CHICAGO, June 19, 2015 – A report released today by an American Bar Association presidential task force calls for enhanced law student debt counseling, wider collection and publication of law school financial data and innovation at law schools to lower costs for students while maintaining sound educational programs.
The report of the ABA Task Force on the Financing of Legal Education documents law school enrollment declines, tuition increases and growing student debt. The task force notes that the financial challenges facing legal education largely affect higher education in general, and it cautions against acting reflexively in an evolving marketplace that is improving in some respects.
The report notes that tuition hikes are slowing and that tuition discounting, largely through merit-based grants and scholarships, is widespread and growing. The task force found that the roughly 2 percent default rate on loans for law school is lower than the default rate on loans for bachelor's, master's, doctoral and other degrees.
On debt counseling, the report states that it "is obviously important that students who borrow student loans to fund their legal education be informed consumers." It calls on the ABA's independent law school accrediting body to require schools to provide debt counseling services that exceed those now required by the U.S. Department of Education. The report also encourages publication of simplified disclosures about educational loans and repayment options for students.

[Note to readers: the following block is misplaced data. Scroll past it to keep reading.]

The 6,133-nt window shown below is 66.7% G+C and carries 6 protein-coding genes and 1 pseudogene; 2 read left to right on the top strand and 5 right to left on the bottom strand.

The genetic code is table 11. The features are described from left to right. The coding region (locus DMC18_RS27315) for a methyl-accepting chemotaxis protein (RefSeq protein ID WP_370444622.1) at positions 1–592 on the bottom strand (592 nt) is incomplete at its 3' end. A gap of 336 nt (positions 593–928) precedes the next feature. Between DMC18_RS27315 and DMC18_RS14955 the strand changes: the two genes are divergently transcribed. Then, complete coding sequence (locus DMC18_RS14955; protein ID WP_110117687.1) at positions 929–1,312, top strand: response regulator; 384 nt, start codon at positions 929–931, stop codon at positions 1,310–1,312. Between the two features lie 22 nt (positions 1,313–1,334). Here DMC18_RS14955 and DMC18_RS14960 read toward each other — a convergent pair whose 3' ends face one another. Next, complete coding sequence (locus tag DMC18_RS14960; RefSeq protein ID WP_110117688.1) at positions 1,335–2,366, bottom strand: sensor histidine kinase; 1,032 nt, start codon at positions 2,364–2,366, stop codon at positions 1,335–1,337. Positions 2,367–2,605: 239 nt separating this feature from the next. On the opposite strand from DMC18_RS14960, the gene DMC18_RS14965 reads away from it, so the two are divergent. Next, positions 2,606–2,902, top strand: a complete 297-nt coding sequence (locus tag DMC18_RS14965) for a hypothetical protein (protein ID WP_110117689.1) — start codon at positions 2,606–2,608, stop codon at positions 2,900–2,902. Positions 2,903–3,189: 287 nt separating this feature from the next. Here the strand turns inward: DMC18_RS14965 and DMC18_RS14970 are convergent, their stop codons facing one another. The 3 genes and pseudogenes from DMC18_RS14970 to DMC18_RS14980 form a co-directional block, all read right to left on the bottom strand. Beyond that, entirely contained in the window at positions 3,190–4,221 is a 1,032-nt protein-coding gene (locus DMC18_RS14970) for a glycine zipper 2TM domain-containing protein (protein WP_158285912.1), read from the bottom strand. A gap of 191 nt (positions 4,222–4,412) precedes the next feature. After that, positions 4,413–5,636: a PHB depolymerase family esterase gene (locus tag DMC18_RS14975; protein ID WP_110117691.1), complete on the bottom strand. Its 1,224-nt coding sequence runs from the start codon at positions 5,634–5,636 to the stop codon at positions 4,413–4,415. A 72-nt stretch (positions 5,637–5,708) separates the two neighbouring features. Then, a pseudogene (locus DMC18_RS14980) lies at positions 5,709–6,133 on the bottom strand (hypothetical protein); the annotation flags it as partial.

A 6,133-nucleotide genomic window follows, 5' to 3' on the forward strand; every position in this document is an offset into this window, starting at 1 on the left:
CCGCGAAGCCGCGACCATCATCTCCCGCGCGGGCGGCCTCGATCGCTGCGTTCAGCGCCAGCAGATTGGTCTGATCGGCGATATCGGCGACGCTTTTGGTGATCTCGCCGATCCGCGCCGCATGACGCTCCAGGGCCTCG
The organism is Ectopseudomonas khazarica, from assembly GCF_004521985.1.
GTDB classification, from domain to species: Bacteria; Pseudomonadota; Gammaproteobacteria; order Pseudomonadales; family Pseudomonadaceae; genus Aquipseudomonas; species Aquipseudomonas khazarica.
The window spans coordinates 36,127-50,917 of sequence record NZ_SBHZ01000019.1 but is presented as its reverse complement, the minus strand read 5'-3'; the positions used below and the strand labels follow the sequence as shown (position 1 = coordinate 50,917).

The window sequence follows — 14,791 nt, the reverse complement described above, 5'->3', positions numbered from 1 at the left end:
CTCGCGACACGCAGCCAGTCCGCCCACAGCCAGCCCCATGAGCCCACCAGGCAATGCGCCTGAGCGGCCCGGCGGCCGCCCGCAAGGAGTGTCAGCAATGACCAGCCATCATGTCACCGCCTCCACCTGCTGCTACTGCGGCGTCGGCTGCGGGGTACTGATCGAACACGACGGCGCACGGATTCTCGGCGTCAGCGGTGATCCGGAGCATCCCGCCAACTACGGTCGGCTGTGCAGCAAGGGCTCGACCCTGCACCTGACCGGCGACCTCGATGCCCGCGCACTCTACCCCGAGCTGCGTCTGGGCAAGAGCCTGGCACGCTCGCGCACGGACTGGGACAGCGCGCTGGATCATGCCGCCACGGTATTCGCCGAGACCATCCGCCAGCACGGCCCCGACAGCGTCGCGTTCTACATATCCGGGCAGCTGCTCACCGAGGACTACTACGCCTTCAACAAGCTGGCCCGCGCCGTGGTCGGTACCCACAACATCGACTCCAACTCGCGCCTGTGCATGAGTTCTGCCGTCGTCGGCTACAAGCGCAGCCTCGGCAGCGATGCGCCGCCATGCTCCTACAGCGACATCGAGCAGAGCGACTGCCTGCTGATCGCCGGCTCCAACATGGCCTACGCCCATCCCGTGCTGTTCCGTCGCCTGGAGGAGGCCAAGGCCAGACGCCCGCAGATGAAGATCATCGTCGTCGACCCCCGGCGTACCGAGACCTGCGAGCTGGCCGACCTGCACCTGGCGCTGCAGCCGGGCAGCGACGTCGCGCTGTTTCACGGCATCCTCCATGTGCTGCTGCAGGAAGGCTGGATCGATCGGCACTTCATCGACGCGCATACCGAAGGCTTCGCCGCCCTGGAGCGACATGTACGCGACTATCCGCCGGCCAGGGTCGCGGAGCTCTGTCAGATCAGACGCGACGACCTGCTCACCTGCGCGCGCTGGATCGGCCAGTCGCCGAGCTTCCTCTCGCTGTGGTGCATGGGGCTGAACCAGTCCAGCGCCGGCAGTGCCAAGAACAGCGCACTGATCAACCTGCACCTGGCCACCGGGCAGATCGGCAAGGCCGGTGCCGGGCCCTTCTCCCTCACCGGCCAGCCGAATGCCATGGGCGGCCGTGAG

A second set of recommendations stems from the task force's concern about the scarcity of relevant data. The report calls on the ABA's accrediting agency to collect and release more information from law schools, including expenditure and revenue data, and information on the amount and percentage of financial aid distributed based on need or merit.
Innovation is the report's third approach for improving the financial health of law schools, their students and graduates. The task force offers examples of operational improvements at law schools and urges the ABA's accrediting body to encourage experimentation at law schools to reduce cost and improve value. It also encourages groups to research and share information on law school cost, student debt, job prospects and related issues, with an emphasis on promoting a diverse legal profession.
"This is a critical time for legal education in the evolving legal marketplace, so a thorough, credible examination of legal education financing issues is more important than ever," said ABA president William C. Hubbard. "The ABA Task Force on the Financing of Legal Education has studied the complex issues and produced thoughtful recommendations for consideration."
The 15-member task force, established in May 2014, is chaired by former ABA president Dennis W. Archer. A vote on adoption of the task force recommendations is planned for the next ABA House of Delegates meeting Aug. 3-4 in Chicago. The task force report is available online here.
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